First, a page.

• Dental sealants containing eugenol: Kerr Pulp Canal Sealer, Roth's 801, Eugenol-based IRM (Intermediate Restorative Material), Tifell (formocresol-eugenol), Pulp Canal Sealer, EndoFill.
  • Cement/temporary cement/periodontal dressings for dental work: ZOE®/SSW, Superbite, Canals, Endomethansone, N2, Endofill, Intrafill, Tubli-Seal, Kerr, periodontal dressings, Wondrpak® and Nobetec®, temporary cement Temp bond, Provy, TempCem, Eugedain, Showa Yakuhin Kakou, Pulp Canal Sealer EWT.
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  • Clove is widely grown in Indonesia, Sri-Lanka, Madagascar, Tanzania, and Brazil. It has been used to flavor food products. Clove has also been used to prevent infection and reduce pain, for which it has been approved by the expert panel German Commission E. Clove has been studied for other uses, such as premature ejaculation, fever, and dental pain, but more evidence is needed.
  • Clove is sometimes added to tobacco in cigarettes. Clove cigarettes ("kreteks") typically contain 60 percent tobacco and 40 percent ground cloves.
  • Clove oil has been associated with kidney and liver toxicity.


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The below doses are based on scientific research, publications, traditional use, or expert opinion. Many herbs and supplements have not been thoroughly tested, and safety and effectiveness may not be proven. Brands may be made differently, with variable ingredients, even within the same brand. The below doses may not apply to all products. You should read product labels, and discuss doses with a qualified healthcare provider before starting therapy.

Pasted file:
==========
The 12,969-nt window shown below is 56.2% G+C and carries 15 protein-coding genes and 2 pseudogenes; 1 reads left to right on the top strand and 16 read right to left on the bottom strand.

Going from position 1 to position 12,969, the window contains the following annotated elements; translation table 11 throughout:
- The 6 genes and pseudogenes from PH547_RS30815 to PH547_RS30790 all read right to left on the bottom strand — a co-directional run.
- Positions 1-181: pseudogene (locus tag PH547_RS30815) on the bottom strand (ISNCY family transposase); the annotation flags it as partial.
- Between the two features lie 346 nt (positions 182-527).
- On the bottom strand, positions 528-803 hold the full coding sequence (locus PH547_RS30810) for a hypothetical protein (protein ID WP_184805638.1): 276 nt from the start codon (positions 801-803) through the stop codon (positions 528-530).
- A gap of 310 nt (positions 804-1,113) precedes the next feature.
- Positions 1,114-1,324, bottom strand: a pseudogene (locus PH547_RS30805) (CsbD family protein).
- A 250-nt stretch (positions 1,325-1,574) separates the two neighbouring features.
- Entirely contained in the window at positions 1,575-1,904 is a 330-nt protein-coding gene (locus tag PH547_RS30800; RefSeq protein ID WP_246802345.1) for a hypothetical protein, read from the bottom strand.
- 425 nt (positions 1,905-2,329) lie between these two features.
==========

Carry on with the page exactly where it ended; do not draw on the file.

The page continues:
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The U.S. Food and Drug Administration does not strictly regulate herbs and supplements. There is no guarantee of strength, purity or safety of products, and effects may vary. You should always read product labels. If you have a medical condition, or are taking other drugs, herbs, or supplements, you should speak with a qualified healthcare provider before starting a new therapy. Consult a healthcare provider immediately if you experience side effects.